I’d like to say a massive thank you here to three KNITSONIK graduates who did the course the first time around, who each produced amazing projects using the ideas from the course, and who each sent me testimonials that were so positive they made me cry (in the good way). Thank You Jimenez, Sue and Lauren Leigh – your kind words about The KNITSONIK System have really energised my wish to reboot it. Sometimes it’s hard running a creative business on your own, and all you see are the complaints and unfinished tasks. Sincere, positive feedback is deeply appreciated.

The KNITSONIK & Friends: Colour to Knit Club

Back in May myself and the other designers from the KNITSONIK & Friends: Colour to Knit eBook (Beverlet Dott, Patricia Kimmitt and Nolwenn Pensivy) launched a club. Every month from May – August a new design from the book was revealed to club members, while live creative Zoom sessions enabled us to share our creative processes and play together. The plan was that spacing out the launches would give everyone a chance to play and knit each design between pattern releases. We took a break over the summer as the last two projects – Flombre (an accessory set of mittens, hat and cowl) and Japonica (a massive statement wrap that is both a fashion statement and a wearable blanket) were far too wool-heavy to contemplate during the incredibly hot summer we had here in the UK this year. October saw the revival of the club calls with the last one happening this coming Friday and drawing to a close the formal CLUB ACTIVITIES here at KNITSONIK HQ. It’s been really amazing to see folks in the club using our ideas, patterns and processes as launch-pads for new creative adventures. My favourite thing by far has been seeing several club members designing their first stranded colourwork as a result of engaging with our club. SHOUT OUT TO CLUB MEMBERS! And thanks to everyone who signed up – it’s been so brilliant to share the creative process with you all. If you missed the club, you can still get hold of the eBook here.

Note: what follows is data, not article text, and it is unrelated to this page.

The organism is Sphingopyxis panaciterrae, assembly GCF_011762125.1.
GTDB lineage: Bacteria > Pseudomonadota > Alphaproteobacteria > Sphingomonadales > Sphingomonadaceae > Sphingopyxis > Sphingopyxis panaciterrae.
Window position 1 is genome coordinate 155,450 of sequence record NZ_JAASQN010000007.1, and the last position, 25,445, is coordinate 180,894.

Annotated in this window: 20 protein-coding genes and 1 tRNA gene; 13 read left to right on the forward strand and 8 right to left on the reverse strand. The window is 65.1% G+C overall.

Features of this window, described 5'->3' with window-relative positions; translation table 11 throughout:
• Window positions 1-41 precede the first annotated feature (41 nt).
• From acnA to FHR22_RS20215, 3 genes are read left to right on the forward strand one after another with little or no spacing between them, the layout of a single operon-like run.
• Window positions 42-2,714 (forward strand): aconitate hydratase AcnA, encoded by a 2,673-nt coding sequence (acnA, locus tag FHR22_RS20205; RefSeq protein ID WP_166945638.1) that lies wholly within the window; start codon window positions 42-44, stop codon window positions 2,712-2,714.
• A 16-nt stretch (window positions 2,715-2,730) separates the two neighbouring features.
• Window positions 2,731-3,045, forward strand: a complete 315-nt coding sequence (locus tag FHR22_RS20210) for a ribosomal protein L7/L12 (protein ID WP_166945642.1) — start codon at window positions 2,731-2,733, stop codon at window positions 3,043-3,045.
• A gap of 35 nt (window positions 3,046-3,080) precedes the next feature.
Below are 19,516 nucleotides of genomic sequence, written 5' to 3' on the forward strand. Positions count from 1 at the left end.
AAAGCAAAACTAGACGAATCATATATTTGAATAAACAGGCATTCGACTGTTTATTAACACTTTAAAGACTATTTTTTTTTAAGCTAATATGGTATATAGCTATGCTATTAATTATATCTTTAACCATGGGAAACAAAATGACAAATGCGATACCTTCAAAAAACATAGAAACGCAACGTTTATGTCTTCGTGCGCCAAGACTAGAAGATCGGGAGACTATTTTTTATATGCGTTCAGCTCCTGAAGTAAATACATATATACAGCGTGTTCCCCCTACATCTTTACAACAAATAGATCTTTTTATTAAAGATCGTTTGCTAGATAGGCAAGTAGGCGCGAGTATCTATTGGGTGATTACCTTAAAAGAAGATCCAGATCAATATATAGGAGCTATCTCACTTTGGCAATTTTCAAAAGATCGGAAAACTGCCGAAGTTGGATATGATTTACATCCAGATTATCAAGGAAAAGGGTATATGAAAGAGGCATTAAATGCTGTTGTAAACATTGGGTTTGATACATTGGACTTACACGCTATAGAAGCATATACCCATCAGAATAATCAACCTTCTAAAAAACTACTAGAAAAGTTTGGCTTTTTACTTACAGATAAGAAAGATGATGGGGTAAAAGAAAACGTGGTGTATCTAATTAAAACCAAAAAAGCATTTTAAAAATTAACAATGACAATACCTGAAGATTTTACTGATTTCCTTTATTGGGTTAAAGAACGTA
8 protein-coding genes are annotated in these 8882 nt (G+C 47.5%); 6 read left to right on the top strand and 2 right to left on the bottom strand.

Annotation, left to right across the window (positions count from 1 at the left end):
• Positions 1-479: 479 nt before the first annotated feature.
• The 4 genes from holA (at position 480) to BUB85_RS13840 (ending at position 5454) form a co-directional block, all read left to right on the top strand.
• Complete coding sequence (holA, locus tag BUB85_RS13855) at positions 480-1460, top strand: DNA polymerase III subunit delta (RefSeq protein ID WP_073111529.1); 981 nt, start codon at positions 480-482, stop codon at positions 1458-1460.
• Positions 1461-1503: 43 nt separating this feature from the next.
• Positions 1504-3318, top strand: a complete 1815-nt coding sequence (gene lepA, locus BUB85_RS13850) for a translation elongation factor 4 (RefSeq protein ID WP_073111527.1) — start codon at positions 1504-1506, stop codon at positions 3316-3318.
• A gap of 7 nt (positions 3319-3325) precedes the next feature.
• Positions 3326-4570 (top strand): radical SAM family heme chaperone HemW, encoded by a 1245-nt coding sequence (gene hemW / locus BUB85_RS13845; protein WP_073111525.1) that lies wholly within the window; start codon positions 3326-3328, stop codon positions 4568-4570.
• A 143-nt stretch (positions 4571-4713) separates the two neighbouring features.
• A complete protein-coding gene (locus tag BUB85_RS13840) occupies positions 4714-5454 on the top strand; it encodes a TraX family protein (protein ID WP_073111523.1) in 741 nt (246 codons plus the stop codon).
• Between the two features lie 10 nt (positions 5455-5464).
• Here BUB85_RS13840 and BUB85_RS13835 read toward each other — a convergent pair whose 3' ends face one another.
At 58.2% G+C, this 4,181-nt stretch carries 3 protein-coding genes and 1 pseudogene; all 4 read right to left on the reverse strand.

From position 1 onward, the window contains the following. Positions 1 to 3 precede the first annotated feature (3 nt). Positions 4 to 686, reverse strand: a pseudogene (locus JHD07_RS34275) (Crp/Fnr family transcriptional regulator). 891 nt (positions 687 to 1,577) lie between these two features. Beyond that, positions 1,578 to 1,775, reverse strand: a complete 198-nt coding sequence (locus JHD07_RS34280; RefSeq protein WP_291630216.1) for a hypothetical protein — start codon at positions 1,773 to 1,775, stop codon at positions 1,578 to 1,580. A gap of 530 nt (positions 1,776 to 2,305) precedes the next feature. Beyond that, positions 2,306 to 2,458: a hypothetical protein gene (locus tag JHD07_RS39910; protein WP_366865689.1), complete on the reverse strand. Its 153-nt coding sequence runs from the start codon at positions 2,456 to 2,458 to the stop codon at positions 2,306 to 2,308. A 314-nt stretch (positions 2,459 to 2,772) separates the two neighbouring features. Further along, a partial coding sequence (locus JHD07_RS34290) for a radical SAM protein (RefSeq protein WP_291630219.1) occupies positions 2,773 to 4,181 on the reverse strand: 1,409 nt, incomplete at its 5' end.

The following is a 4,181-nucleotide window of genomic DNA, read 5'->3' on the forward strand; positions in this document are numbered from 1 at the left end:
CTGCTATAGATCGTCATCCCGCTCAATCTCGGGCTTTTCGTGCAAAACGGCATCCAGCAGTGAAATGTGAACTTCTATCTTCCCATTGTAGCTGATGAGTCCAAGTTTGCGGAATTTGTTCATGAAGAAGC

KNITSONIK & Friends Colour to Knit Club - a composite grid of images that look both like hearts and knit-stitches, and which contain photos detailing the creative process of designing stranded colourwork - coloured in drawings, grids, charts, pencils etc.

Niela Photoshoot